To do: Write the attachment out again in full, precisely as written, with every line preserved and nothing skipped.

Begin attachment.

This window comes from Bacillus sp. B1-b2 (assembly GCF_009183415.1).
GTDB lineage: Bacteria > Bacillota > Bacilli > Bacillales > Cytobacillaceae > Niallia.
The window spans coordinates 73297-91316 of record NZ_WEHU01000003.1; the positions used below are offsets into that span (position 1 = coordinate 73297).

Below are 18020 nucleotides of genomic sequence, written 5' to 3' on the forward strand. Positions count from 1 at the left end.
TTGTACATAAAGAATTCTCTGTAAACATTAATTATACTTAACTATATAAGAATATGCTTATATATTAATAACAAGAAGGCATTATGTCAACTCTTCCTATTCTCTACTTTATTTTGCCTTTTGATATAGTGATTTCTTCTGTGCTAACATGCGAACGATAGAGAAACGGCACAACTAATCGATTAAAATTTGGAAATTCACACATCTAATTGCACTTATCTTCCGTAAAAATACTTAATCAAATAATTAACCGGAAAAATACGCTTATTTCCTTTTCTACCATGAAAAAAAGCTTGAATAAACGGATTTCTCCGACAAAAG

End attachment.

This window comes from Bacillus sp. B1-b2 (assembly GCF_009183415.1).
GTDB lineage: Bacteria > Bacillota > Bacilli > Bacillales > Cytobacillaceae > Niallia.
The window spans coordinates 73297-91316 of record NZ_WEHU01000003.1; the positions used below are offsets into that span (position 1 = coordinate 73297).

Below are 18020 nucleotides of genomic sequence, written 5' to 3' on the forward strand. Positions count from 1 at the left end.
TTGTACATAAAGAATTCTCTGTAAACATTAATTATACTTAACTATATAAGAATATGCTTATATATTAATAACAAGAAGGCATTATGTCAACTCTTCCTATTCTCTACTTTATTTTGCCTTTTGATATAGTGATTTCTTCTGTGCTAACATGCGAACGATAGAGAAACGGCACAACTAATCGATTAAAATTTGGAAATTCACACATCTAATTGCACTTATCTTCCGTAAAAATACTTAATCAAATAATTAACCGGAAAAATACGCTTATTTCCTTTTCTACCATGAAAAAAAGCTTGAATAAACGGATTTCTCCGACAAAAG